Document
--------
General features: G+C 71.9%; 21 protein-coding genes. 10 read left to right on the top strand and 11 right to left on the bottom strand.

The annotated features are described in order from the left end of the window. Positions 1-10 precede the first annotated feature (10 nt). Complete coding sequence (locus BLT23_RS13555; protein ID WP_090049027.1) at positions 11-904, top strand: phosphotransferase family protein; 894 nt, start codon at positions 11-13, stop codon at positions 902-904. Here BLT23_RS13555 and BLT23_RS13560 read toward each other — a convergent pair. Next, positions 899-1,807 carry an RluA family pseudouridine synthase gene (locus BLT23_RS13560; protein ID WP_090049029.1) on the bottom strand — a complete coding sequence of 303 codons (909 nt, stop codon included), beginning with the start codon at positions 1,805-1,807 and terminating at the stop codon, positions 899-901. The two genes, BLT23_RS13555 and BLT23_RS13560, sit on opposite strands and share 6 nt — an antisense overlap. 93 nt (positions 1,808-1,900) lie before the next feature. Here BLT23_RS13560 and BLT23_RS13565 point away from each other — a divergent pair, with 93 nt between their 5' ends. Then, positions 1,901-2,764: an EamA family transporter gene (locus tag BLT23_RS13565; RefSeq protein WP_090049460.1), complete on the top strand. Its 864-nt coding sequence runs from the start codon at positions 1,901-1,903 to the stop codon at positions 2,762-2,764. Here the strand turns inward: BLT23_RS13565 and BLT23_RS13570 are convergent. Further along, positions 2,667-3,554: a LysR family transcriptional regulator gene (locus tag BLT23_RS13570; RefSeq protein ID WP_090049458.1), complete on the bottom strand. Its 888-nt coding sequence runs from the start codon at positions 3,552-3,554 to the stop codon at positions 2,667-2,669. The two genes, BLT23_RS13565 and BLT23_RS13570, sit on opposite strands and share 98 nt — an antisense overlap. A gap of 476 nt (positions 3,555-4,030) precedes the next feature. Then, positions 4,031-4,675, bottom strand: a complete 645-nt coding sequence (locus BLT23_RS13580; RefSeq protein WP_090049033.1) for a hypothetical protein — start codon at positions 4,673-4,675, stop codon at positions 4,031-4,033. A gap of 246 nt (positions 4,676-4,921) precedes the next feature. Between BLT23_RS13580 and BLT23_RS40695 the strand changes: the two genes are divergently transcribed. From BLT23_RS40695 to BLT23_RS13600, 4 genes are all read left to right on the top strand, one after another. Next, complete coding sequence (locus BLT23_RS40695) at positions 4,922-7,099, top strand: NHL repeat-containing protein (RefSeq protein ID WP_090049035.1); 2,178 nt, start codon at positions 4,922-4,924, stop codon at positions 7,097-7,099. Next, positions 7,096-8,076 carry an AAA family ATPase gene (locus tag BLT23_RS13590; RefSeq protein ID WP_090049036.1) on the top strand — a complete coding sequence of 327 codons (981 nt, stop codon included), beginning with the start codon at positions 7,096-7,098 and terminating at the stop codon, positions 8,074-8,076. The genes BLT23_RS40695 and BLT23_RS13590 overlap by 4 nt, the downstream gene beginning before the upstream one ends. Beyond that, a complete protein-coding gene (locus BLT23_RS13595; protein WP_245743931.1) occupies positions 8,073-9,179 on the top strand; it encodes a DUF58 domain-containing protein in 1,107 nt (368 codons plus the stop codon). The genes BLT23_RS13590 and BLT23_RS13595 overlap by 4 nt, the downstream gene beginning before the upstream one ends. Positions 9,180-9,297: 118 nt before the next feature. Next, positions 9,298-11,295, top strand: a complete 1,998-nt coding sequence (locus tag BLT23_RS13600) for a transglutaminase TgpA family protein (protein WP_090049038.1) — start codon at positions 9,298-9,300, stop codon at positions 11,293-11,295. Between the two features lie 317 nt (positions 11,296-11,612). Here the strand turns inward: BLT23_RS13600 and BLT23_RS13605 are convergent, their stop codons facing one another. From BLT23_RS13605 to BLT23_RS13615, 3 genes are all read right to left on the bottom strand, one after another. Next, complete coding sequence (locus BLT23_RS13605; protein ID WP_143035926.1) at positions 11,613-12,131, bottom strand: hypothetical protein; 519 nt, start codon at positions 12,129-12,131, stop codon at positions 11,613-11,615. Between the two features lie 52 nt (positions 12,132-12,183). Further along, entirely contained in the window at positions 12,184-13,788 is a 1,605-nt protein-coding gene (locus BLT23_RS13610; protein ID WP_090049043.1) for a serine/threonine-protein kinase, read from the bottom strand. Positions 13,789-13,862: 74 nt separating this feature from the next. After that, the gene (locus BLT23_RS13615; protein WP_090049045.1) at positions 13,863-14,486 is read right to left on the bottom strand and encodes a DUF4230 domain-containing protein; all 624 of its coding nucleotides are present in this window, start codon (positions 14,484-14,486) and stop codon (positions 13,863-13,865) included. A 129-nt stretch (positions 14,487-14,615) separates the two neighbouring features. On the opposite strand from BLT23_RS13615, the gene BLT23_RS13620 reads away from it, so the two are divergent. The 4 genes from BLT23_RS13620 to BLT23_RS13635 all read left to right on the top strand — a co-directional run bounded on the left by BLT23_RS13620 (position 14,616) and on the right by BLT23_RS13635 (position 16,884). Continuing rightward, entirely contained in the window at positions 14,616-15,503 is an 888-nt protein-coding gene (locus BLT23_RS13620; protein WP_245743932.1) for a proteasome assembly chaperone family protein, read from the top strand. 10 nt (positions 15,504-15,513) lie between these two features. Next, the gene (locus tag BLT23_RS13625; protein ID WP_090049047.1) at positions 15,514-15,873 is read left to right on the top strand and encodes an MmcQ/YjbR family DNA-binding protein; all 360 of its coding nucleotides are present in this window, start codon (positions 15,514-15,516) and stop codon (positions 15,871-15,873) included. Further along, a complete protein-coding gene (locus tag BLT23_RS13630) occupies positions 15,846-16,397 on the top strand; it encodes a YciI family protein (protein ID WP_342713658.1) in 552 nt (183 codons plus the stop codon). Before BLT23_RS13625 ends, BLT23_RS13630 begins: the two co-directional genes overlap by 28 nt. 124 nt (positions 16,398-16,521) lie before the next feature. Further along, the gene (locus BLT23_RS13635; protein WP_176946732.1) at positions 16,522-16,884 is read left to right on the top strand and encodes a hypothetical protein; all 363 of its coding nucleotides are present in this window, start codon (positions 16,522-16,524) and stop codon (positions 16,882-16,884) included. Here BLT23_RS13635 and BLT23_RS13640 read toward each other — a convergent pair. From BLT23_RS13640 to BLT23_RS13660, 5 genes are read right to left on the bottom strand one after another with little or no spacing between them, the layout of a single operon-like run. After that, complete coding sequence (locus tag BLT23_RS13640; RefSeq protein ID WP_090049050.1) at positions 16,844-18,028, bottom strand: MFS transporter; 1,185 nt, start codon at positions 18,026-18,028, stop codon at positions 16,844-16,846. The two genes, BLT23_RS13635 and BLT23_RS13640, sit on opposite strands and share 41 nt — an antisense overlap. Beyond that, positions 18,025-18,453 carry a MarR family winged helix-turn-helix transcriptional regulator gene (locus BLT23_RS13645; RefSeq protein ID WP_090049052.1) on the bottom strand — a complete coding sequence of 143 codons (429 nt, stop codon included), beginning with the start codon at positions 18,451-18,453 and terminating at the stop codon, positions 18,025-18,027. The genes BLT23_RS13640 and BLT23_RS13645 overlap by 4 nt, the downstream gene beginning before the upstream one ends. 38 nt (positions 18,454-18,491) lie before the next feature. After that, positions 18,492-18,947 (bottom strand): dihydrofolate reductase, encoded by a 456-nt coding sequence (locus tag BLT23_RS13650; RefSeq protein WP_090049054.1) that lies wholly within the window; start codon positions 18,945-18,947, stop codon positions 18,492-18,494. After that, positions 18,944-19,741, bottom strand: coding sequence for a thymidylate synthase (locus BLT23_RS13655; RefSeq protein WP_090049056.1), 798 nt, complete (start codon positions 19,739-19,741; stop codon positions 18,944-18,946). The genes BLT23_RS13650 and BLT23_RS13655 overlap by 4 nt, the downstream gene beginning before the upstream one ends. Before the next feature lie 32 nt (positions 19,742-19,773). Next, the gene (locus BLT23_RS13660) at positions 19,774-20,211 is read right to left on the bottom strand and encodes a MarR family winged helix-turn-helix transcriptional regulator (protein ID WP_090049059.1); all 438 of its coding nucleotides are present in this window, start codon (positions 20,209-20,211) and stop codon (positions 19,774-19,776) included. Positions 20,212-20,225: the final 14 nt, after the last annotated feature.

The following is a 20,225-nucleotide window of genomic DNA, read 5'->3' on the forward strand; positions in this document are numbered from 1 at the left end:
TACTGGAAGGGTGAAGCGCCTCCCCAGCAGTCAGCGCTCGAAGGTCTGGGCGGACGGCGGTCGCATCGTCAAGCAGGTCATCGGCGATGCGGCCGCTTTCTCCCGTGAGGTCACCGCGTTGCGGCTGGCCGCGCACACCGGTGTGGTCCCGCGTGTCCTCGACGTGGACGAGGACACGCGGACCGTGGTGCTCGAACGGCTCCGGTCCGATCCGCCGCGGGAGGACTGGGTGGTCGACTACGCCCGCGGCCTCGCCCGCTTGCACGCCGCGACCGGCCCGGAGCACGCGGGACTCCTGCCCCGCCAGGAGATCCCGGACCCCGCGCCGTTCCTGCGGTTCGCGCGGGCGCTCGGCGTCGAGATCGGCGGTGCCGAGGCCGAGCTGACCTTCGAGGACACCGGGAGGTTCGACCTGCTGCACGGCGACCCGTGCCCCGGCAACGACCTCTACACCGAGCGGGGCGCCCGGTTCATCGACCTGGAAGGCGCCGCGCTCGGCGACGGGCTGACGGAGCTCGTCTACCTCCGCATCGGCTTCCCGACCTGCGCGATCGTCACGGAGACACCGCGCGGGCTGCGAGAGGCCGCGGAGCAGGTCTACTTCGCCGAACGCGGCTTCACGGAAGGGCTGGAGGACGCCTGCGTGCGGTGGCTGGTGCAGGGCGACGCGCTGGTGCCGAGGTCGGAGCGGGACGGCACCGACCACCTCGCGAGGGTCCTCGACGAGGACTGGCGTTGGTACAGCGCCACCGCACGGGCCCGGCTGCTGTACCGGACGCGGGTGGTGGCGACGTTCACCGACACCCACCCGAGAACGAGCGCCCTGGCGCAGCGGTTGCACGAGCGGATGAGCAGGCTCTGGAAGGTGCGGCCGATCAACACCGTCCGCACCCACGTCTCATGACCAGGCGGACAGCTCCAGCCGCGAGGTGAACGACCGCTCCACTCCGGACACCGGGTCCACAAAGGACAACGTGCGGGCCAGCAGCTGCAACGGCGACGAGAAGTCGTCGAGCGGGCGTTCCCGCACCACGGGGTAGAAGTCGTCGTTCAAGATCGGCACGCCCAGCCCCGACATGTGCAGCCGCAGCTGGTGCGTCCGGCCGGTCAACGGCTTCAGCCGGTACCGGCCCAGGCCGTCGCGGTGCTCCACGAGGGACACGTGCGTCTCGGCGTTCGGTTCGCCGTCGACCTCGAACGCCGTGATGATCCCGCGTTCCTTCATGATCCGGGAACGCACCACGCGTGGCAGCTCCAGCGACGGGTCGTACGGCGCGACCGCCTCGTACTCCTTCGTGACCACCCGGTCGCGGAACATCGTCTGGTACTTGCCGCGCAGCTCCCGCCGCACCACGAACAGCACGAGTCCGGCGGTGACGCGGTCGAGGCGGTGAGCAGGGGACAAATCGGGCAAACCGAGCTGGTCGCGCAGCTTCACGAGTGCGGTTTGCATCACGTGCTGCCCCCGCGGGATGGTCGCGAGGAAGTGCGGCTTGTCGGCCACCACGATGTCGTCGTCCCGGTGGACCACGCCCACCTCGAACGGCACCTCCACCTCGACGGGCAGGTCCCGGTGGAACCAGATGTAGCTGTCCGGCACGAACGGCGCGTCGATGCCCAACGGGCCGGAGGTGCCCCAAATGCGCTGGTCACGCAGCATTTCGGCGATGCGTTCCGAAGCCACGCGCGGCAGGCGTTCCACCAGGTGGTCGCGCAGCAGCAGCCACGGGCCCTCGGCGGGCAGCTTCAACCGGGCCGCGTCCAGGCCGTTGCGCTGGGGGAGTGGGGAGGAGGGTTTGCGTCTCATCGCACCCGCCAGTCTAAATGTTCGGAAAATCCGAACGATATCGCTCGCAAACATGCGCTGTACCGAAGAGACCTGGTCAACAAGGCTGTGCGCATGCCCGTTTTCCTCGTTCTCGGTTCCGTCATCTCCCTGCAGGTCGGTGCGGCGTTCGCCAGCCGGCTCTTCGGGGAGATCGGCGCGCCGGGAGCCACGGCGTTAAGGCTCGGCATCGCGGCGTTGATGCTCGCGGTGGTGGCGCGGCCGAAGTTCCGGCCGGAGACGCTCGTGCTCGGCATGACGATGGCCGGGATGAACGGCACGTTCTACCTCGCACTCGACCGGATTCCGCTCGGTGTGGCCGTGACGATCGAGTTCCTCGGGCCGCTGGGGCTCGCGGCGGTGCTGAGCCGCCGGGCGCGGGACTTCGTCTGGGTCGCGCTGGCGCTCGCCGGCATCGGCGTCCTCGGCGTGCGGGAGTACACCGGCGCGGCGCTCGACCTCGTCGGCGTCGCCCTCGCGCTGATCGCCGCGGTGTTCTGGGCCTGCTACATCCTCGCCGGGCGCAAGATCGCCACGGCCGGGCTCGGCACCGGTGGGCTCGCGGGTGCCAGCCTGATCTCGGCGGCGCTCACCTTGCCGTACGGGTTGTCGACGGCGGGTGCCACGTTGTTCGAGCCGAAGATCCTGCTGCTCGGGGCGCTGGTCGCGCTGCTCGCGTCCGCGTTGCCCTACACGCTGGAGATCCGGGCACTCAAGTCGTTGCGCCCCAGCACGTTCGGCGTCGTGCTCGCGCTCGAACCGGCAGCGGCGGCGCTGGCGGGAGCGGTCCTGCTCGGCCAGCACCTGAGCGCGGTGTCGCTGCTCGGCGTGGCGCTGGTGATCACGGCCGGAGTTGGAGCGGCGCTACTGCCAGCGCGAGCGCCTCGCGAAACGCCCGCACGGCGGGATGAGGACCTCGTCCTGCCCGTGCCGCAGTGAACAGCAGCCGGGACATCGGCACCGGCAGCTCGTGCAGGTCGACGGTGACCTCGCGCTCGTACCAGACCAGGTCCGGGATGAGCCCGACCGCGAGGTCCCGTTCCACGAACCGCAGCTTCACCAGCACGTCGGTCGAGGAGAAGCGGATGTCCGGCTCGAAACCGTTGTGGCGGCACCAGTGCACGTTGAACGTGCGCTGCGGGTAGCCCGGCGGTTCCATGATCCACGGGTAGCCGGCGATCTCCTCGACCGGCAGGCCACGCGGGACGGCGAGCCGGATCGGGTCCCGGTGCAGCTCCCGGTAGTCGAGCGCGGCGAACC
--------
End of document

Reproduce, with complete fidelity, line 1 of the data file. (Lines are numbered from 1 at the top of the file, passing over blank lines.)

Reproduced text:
General features: G+C 71.9%; 21 protein-coding genes. 10 read left to right on the top strand and 11 right to left on the bottom strand.